Audit Committee Bulletin: January 2014

Emerging market involvement calls for stronger fraud awareness

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Companies seeking business opportunities in Asia-Pacific’s rapid growth markets may be exposing themselves to unnecessary risks of fraud, bribery and corruption.

Our Asia-Pacific Fraud Survey suggests that companies in the region fall behind their European and American counterparts in implementing fraud policies.

The risk of unethical practices is greater in rapid growth markets than in Europe, possibly due to a disconnect in the local application of policies. Companies operating in these markets may feel compelled to align with the local business culture over global compliance frameworks, which can create conflicts.

“Given the climate of economic austerity, companies operating in the Asia-Pacific and other volatile markets must take a hard look at how to mitigate the risk of unethical practices.” –  Chris Fordham of EYs Asia-Pacific Fraud Investigation and Dispute Services

According to the survey, only 40% of the region’s employees said their companies have an anti-bribery and corruption policy or code of conduct in place. This compares to 81% globally and 57% across Europe, the Middle East, India and Africa, putting companies in Asia-Pacific well behind the rest of the world.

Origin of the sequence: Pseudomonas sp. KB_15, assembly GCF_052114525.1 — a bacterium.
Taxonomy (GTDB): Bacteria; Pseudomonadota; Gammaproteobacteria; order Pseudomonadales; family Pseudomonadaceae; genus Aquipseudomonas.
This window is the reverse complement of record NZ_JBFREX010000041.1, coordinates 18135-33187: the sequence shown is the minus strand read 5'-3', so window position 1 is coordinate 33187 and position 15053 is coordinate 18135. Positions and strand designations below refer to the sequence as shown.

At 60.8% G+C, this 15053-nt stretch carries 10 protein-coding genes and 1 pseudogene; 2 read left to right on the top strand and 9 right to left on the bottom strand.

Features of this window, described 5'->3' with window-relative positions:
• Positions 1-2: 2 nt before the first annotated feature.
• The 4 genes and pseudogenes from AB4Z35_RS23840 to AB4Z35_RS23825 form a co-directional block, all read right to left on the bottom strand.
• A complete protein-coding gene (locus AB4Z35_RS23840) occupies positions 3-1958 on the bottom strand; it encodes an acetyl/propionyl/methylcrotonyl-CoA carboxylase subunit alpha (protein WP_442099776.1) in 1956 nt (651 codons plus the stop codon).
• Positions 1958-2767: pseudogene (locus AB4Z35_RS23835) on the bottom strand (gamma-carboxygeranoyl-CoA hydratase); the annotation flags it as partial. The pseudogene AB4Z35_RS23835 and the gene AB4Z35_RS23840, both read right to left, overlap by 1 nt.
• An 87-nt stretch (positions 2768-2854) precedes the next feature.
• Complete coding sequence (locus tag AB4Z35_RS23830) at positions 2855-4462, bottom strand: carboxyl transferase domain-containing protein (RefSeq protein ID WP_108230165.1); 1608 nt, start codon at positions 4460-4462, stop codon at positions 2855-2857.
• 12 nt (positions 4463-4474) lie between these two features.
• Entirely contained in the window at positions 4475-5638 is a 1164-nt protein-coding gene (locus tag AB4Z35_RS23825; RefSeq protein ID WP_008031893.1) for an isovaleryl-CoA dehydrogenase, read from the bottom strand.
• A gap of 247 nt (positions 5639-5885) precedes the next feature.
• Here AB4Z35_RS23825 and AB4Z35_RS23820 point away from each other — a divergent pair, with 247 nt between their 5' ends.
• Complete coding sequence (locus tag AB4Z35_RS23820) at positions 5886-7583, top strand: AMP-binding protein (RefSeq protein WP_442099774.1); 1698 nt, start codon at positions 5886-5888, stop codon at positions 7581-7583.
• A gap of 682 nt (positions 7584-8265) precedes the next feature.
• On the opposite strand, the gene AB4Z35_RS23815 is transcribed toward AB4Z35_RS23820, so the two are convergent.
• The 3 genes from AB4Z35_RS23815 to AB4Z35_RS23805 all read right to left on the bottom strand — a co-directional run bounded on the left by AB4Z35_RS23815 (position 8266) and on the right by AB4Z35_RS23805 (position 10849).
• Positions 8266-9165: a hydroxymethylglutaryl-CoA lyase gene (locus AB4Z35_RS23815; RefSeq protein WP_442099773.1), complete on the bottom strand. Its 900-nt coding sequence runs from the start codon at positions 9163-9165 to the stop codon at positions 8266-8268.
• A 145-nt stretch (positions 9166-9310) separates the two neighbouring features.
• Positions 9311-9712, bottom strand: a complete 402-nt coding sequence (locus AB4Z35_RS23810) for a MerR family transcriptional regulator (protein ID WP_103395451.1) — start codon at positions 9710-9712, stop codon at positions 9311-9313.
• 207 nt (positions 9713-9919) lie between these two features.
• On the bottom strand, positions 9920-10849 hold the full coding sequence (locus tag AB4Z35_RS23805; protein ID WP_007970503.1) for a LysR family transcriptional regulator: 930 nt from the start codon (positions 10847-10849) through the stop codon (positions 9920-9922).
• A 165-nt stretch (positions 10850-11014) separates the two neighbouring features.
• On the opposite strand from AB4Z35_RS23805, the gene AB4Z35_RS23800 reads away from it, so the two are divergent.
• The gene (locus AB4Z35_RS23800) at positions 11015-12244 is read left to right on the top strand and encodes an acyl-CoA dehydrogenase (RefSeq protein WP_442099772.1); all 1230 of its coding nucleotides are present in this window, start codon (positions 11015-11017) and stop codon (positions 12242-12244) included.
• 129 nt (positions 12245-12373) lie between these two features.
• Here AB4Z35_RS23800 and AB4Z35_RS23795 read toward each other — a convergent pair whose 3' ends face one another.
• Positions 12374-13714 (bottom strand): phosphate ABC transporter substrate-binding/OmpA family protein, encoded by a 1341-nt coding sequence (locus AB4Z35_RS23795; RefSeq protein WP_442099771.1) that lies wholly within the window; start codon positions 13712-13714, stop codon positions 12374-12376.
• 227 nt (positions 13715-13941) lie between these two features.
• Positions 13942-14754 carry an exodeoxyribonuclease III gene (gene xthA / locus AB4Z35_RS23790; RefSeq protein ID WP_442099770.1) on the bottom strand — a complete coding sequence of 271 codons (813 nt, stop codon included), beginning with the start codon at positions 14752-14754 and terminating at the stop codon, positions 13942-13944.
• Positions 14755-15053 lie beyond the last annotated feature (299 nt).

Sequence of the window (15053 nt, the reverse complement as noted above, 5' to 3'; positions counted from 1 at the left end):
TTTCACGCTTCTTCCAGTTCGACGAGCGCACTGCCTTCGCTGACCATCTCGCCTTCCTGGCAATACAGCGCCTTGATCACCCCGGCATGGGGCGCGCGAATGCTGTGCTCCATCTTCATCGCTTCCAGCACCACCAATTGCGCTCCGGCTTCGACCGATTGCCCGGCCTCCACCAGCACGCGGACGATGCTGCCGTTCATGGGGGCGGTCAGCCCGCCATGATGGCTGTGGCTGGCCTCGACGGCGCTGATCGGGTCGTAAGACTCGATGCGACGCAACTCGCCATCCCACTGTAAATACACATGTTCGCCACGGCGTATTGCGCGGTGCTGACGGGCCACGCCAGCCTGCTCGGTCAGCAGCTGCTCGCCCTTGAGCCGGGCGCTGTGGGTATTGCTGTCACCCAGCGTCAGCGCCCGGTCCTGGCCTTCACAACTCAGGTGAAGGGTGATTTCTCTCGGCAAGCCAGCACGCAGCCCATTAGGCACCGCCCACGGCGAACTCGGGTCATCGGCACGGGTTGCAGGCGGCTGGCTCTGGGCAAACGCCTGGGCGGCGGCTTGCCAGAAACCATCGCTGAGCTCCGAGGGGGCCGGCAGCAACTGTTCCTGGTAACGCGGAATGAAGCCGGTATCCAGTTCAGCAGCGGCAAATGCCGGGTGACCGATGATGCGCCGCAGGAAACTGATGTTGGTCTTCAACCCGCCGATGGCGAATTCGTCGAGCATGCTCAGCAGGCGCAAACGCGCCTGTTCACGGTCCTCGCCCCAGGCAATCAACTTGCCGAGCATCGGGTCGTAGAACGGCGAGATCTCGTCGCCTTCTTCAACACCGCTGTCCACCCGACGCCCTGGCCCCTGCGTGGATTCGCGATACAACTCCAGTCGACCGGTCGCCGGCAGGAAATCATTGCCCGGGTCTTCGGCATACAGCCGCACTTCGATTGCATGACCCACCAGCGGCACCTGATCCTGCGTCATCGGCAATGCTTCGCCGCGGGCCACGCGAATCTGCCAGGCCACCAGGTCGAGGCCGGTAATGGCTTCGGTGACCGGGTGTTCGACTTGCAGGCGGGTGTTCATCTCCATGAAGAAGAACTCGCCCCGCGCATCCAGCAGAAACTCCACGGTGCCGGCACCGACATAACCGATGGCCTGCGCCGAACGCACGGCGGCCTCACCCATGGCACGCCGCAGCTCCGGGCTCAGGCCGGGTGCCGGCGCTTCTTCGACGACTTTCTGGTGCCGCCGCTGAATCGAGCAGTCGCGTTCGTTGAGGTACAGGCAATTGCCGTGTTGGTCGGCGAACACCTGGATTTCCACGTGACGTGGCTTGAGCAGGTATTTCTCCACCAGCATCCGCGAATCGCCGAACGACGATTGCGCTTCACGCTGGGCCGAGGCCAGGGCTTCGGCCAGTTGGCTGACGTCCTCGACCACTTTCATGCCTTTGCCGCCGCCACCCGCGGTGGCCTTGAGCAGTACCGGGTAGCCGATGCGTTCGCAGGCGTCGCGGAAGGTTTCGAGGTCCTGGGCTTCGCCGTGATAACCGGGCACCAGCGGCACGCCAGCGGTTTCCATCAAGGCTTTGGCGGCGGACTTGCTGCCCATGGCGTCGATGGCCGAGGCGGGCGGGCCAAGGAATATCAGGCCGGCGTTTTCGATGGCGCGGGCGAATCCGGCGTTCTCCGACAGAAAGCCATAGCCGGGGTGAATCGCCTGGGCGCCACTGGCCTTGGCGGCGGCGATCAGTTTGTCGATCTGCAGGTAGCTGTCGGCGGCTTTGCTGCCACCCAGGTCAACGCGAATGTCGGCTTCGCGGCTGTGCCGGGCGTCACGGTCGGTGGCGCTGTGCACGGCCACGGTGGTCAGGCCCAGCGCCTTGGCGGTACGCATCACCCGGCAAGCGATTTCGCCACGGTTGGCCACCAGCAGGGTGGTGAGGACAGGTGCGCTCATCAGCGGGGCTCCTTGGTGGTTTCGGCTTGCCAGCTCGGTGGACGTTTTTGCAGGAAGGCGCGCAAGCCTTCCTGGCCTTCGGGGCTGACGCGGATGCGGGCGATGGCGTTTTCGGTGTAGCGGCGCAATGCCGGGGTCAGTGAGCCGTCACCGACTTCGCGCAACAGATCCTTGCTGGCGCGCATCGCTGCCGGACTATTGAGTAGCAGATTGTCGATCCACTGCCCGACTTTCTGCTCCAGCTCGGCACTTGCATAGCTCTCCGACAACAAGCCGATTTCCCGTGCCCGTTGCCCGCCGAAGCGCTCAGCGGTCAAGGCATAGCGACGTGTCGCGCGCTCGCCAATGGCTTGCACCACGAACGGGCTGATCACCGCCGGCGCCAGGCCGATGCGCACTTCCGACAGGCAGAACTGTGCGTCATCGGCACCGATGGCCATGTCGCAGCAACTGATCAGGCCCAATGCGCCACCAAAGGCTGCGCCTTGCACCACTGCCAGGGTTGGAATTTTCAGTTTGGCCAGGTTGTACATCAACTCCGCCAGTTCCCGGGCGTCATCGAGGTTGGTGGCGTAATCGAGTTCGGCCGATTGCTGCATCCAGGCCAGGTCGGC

Even among companies who do have anti-bribery and corruption policies, employees remain unconvinced of their effectiveness, with fewer than half the respondents saying that the policies work well in practice.

More than a quarter of respondents also said that company management is likely to take shortcuts to meet targets when economic times are tough.

Detecting and preventing fraud — key findings

  • 78% of respondents agreed that using technology to examine all transactions across the company would result in better fraud detection and help prevent corruption.
  • Only 32% of respondents, compared with 53% globally, said that their companies have a whistle-blowing scheme, whereas 81% in Asia-Pacific said that they would be prepared to use this procedure.
  • Only 26% believe that government efforts against bribery are working. Companies still want governments to do more.

Questions for audit committees